EDITORIAL: While the nation’s eyes are riveted on the ongoing polarized political theatrics there is hardly a mention of the severely drought-hit Cholistan. That arid stretch of land is starved of water as almost all of its 3,000 plus Tobas and Dahars have dried up and there is little hope of rainfall in near future, or the concerned authority’s attempt at sending in water tankers to fill the dried ponds.
The inhabitants of Cholistan now no more look at the sky for clouds for rain as temperature exceeds 51-plus C. Their livestock are dying, their children getting malnourished and families moving to less-affected areas where they are not welcomed. A tragedy of biblical dimensions has befallen the people of Cholistan. Not that drought has hit Cholistan for the first time; it is a periodic calamity and it takes its due toll. But that should no more be the case.
Given the resources now available with government, the much-needed relief can reach the people. Hopefully, the emergency steps promised by the relevant authority to ensure provision of water to fill Tobas materialize at the earliest. But somebody should also go to the place and see for himself the grim realities on the ground.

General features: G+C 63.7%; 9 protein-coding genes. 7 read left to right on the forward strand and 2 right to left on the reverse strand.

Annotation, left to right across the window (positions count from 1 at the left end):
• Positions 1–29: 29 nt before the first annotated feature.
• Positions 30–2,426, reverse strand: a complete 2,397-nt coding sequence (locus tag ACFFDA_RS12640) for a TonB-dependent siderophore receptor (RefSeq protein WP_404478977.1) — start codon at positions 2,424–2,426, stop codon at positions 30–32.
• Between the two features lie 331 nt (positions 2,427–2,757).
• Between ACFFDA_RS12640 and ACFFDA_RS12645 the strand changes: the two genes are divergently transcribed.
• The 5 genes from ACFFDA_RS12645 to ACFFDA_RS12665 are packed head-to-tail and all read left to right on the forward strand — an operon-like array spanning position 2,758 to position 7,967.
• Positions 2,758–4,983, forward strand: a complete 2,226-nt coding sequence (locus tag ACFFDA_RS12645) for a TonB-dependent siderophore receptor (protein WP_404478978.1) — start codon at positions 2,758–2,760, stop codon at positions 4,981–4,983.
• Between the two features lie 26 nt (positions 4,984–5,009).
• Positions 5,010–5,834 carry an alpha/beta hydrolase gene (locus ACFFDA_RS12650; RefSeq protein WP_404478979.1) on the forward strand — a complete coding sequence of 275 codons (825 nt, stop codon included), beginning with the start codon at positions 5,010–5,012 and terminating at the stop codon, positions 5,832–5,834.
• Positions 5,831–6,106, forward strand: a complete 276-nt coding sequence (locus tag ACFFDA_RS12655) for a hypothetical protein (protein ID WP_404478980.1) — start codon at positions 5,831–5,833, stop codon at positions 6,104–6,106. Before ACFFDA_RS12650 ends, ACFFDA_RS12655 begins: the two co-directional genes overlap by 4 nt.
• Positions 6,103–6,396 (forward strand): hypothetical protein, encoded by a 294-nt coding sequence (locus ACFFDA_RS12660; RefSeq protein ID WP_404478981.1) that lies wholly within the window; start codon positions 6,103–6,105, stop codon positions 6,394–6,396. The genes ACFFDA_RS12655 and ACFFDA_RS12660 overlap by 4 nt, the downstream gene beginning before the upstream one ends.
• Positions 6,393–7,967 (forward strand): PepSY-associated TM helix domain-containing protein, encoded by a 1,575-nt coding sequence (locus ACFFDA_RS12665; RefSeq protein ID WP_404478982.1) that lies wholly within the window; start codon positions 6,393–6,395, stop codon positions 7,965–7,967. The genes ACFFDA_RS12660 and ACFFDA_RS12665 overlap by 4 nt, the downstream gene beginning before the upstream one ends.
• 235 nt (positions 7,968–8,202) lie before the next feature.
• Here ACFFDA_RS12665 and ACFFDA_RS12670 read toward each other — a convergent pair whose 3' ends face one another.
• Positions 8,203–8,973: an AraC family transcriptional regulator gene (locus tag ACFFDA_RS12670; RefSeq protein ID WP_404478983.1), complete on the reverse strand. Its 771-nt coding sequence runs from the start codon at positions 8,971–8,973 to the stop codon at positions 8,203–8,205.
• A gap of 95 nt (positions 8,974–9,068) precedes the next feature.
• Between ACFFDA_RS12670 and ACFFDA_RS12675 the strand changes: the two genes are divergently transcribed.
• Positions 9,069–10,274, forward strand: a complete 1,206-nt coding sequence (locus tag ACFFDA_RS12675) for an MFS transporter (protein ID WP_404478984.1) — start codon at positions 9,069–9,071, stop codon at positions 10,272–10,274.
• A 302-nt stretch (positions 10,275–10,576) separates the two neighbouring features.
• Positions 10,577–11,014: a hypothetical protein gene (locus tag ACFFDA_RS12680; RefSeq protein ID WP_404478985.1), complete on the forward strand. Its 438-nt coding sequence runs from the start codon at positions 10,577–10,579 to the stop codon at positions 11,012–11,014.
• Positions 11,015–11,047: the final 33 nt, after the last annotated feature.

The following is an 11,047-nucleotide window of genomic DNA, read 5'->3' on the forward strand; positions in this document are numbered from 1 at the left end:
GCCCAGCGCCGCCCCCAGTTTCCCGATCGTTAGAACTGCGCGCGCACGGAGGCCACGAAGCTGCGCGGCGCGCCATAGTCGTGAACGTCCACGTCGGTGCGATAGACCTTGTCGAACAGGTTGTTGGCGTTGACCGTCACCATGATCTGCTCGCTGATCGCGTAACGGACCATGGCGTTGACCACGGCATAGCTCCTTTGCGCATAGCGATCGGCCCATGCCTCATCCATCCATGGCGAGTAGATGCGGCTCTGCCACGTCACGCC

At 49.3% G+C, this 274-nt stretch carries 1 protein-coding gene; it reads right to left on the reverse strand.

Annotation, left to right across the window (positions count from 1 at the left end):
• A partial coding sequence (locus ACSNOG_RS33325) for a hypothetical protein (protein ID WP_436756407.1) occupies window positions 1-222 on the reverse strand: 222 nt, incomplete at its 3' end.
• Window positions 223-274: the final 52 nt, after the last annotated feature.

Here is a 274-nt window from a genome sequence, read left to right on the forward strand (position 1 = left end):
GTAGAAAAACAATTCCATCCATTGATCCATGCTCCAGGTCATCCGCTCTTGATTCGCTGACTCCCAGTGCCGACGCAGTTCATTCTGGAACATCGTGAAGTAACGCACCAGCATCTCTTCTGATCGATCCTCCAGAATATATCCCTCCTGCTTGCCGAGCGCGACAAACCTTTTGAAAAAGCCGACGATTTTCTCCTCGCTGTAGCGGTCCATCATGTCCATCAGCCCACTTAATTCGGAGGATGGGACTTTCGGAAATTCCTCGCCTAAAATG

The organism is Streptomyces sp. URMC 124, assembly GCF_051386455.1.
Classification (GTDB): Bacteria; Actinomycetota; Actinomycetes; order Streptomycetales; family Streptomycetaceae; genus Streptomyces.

Perhaps, Prime Minister Shehbaz Sharif goes there as he did as the chief minister of Punjab in 2014 and helped the water-famine-stricken people of Cholistan turn to their homes, restart their lives, feed their malnourished children and quench the thirst of their livestock.
Cholistan was once a green, prosperous land fed by now extinct Harka River. It flourished as Harka Valley civilization. Its residents, also known as Odd, lived a colourful life, nurtured a distinct culture and the womenfolk wore white bangles. But they could not fight back the climate change as was the case with many other ancient cultures and civilizations.
However, the case of Cholistan is not entirely hopeless; it is a living culture and can be saved by a timely action. Of course they want to be treated as equal citizens of Pakistan, enjoy state patronage and receive fair share of its amenities. But one single move that can help them restart their lives on their own is water-filled ponds.
In a recent expose, a section of media testified the fact that scarcity of water has caused destruction of Cholistanis’ main economic asset — their livestock. Since Cholistan stretches long but is not very wide its dried ponds can be easily reached and filled with water drawn from canals in the settled districts. At the same time the government should help its people exploit its rich solar energy potential, particularly by energizing tubewells to draw out the underground water.
Copyright Business Recorder, 2022